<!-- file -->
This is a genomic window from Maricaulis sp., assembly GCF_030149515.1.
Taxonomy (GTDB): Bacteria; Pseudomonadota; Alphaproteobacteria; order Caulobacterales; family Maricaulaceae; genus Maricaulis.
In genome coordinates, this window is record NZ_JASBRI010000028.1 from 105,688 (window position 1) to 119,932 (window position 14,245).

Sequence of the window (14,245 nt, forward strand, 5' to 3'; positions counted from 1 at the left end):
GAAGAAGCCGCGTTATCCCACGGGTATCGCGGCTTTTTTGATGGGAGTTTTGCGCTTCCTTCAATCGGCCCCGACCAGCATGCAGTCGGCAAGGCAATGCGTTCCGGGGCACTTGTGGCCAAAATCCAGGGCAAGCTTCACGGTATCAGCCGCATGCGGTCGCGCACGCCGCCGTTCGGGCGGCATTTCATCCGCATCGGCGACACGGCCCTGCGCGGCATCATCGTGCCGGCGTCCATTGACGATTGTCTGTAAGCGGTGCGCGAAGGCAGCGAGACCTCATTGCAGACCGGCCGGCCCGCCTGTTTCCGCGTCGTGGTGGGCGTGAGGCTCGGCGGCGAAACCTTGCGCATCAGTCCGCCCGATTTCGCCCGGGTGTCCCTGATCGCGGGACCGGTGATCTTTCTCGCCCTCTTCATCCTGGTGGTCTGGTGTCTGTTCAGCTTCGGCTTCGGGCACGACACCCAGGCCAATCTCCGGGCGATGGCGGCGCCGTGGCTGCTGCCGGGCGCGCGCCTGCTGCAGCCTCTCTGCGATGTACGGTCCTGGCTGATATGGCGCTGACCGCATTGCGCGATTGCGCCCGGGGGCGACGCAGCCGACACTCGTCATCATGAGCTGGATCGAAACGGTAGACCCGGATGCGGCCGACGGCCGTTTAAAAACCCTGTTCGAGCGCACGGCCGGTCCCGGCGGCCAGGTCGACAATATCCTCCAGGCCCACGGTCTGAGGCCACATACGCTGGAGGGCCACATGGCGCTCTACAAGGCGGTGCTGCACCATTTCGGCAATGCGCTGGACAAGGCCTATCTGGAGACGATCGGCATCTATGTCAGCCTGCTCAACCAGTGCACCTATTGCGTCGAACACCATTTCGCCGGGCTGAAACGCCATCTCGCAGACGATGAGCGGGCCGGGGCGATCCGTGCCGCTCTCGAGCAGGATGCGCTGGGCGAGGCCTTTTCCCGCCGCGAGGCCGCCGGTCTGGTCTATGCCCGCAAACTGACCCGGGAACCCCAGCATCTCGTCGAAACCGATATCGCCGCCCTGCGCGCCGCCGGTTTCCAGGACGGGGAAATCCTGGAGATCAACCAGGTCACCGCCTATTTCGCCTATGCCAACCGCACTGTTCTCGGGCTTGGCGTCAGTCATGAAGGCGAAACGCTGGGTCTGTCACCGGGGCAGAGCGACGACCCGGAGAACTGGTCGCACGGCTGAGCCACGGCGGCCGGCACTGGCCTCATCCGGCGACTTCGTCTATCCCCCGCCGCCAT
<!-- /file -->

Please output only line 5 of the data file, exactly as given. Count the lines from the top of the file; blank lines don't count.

GAAGAAGCCGCGTTATCCCACGGGTATCGCGGCTTTTTTGATGGGAGTTTTGCGCTTCCTTCAATCGGCCCCGACCAGCATGCAGTCGGCAAGGCAATGCGTTCCGGGGCACTTGTGGCCAAAATCCAGGGCAAGCTTCACGGTATCAGCCGCATGCGGTCGCGCACGCCGCCGTTCGGGCGGCATTTCATCCGCATCGGCGACACGGCCCTGCGCGGCATCATCGTGCCGGCGTCCATTGACGATTGTCTGTAAGCGGTGCGCGAAGGCAGCGAGACCTCATTGCAGACCGGCCGGCCCGCCTGTTTCCGCGTCGTGGTGGGCGTGAGGCTCGGCGGCGAAACCTTGCGCATCAGTCCGCCCGATTTCGCCCGGGTGTCCCTGATCGCGGGACCGGTGATCTTTCTCGCCCTCTTCATCCTGGTGGTCTGGTGTCTGTTCAGCTTCGGCTTCGGGCACGACACCCAGGCCAATCTCCGGGCGATGGCGGCGCCGTGGCTGCTGCCGGGCGCGCGCCTGCTGCAGCCTCTCTGCGATGTACGGTCCTGGCTGATATGGCGCTGACCGCATTGCGCGATTGCGCCCGGGGGCGACGCAGCCGACACTCGTCATCATGAGCTGGATCGAAACGGTAGACCCGGATGCGGCCGACGGCCGTTTAAAAACCCTGTTCGAGCGCACGGCCGGTCCCGGCGGCCAGGTCGACAATATCCTCCAGGCCCACGGTCTGAGGCCACATACGCTGGAGGGCCACATGGCGCTCTACAAGGCGGTGCTGCACCATTTCGGCAATGCGCTGGACAAGGCCTATCTGGAGACGATCGGCATCTATGTCAGCCTGCTCAACCAGTGCACCTATTGCGTCGAACACCATTTCGCCGGGCTGAAACGCCATCTCGCAGACGATGAGCGGGCCGGGGCGATCCGTGCCGCTCTCGAGCAGGATGCGCTGGGCGAGGCCTTTTCCCGCCGCGAGGCCGCCGGTCTGGTCTATGCCCGCAAACTGACCCGGGAACCCCAGCATCTCGTCGAAACCGATATCGCCGCCCTGCGCGCCGCCGGTTTCCAGGACGGGGAAATCCTGGAGATCAACCAGGTCACCGCCTATTTCGCCTATGCCAACCGCACTGTTCTCGGGCTTGGCGTCAGTCATGAAGGCGAAACGCTGGGTCTGTCACCGGGGCAGAGCGACGACCCGGAGAACTGGTCGCACGGCTGAGCCACGGCGGCCGGCACTGGCCTCATCCGGCGACTTCGTCTATCCCCCGCCGCCAT